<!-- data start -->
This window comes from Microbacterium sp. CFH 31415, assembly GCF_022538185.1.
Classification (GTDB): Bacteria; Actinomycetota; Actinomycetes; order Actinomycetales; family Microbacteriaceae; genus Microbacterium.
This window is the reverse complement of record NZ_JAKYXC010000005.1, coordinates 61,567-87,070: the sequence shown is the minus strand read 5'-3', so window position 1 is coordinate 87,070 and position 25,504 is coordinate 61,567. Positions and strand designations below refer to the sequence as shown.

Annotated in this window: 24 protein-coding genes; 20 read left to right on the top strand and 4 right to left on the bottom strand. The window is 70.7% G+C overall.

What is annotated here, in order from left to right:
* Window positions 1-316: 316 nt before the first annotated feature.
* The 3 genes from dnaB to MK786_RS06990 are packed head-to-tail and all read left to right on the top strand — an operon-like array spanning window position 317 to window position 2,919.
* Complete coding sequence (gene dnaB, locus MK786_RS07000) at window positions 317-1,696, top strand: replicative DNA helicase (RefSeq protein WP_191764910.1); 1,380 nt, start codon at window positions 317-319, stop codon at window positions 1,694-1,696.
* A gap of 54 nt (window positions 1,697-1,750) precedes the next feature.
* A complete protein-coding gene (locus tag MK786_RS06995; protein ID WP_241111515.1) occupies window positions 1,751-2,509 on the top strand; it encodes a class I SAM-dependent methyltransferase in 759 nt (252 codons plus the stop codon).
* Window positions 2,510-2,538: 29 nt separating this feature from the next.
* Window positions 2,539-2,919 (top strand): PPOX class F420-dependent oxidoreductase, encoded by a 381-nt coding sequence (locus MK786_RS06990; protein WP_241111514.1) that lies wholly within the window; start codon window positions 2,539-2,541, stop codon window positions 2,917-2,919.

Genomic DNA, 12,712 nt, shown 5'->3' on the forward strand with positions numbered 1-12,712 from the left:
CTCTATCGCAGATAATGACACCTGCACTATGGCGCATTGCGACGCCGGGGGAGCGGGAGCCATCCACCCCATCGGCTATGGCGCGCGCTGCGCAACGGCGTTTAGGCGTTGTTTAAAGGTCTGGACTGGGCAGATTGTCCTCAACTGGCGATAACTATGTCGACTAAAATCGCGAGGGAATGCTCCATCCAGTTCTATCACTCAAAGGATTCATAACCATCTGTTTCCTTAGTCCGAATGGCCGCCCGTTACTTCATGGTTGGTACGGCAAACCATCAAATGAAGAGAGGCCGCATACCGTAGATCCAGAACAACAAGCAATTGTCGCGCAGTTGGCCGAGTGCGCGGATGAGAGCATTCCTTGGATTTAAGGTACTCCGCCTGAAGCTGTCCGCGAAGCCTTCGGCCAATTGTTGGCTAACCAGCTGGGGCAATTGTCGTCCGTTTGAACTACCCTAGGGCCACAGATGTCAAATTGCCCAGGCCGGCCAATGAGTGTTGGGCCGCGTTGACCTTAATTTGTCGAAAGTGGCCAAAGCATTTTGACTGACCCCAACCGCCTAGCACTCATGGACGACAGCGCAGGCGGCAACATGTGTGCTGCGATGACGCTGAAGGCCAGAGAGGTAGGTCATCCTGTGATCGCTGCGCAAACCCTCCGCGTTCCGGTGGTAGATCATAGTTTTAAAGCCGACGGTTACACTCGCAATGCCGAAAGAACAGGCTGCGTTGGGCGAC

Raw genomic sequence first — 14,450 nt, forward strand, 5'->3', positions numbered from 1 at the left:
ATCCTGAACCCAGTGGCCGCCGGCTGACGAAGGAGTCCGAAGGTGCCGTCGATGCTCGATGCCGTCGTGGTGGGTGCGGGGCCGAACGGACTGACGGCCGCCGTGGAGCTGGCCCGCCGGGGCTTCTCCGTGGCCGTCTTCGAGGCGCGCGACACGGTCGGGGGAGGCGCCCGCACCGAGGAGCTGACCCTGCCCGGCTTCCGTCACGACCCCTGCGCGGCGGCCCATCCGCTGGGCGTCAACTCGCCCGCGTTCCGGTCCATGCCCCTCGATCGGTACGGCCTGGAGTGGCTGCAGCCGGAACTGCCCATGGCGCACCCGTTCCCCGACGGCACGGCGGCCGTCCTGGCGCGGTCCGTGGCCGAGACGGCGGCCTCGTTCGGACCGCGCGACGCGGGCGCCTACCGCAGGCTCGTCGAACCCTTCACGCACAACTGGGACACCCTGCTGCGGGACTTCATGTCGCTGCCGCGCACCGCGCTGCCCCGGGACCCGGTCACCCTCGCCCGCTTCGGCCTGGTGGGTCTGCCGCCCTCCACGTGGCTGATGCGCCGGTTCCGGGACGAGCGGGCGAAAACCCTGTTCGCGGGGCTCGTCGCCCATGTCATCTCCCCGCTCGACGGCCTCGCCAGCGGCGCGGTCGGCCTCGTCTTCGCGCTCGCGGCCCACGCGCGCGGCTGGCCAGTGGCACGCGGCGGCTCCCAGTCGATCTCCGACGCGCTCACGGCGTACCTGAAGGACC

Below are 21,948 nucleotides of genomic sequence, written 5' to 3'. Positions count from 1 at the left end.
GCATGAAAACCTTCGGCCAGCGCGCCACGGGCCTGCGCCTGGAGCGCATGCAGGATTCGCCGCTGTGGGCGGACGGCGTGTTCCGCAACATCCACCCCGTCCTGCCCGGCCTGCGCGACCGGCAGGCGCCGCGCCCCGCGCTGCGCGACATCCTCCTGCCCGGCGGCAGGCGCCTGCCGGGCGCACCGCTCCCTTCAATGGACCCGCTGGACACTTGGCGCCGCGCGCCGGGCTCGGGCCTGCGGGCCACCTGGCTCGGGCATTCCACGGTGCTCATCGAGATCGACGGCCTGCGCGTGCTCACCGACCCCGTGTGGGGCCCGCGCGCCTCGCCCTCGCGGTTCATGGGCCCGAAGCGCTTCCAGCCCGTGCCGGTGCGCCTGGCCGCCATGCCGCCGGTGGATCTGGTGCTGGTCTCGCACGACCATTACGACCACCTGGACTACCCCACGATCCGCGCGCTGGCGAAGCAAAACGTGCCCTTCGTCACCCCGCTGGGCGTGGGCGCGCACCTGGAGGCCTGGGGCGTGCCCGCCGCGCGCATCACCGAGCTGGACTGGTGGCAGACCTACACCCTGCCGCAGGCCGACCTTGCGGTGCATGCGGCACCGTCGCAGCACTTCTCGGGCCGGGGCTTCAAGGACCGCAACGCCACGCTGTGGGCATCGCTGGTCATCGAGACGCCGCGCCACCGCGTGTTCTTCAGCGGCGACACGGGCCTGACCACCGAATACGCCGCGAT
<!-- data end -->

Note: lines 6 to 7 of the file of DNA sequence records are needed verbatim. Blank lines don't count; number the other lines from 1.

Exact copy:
* Window positions 1-316: 316 nt before the first annotated feature.
* The 3 genes from dnaB to MK786_RS06990 are packed head-to-tail and all read left to right on the top strand — an operon-like array spanning window position 317 to window position 2,919.